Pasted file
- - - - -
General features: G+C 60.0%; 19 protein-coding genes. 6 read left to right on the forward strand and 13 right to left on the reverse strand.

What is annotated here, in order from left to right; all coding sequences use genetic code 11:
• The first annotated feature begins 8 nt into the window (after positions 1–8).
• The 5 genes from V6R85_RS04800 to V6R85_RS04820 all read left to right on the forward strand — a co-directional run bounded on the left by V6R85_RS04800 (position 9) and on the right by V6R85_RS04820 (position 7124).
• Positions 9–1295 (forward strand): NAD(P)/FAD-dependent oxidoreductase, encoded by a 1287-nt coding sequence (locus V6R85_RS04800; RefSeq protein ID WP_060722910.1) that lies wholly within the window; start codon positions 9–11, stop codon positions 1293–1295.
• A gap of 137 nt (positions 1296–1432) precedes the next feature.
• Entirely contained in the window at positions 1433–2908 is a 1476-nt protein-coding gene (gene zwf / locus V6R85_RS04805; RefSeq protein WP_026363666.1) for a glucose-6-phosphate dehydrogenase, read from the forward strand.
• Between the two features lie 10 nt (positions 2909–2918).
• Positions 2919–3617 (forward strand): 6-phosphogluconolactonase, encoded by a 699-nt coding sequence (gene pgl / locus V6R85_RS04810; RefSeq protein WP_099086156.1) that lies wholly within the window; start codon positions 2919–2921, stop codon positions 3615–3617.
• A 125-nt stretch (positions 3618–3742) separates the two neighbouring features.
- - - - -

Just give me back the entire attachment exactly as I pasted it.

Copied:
General features: G+C 60.0%; 19 protein-coding genes. 6 read left to right on the forward strand and 13 right to left on the reverse strand.

What is annotated here, in order from left to right; all coding sequences use genetic code 11:
• The first annotated feature begins 8 nt into the window (after positions 1–8).
• The 5 genes from V6R85_RS04800 to V6R85_RS04820 all read left to right on the forward strand — a co-directional run bounded on the left by V6R85_RS04800 (position 9) and on the right by V6R85_RS04820 (position 7124).
• Positions 9–1295 (forward strand): NAD(P)/FAD-dependent oxidoreductase, encoded by a 1287-nt coding sequence (locus V6R85_RS04800; RefSeq protein ID WP_060722910.1) that lies wholly within the window; start codon positions 9–11, stop codon positions 1293–1295.
• A gap of 137 nt (positions 1296–1432) precedes the next feature.
• Entirely contained in the window at positions 1433–2908 is a 1476-nt protein-coding gene (gene zwf / locus V6R85_RS04805; RefSeq protein WP_026363666.1) for a glucose-6-phosphate dehydrogenase, read from the forward strand.
• Between the two features lie 10 nt (positions 2909–2918).
• Positions 2919–3617 (forward strand): 6-phosphogluconolactonase, encoded by a 699-nt coding sequence (gene pgl / locus V6R85_RS04810; RefSeq protein WP_099086156.1) that lies wholly within the window; start codon positions 2919–2921, stop codon positions 3615–3617.
• A 125-nt stretch (positions 3618–3742) separates the two neighbouring features.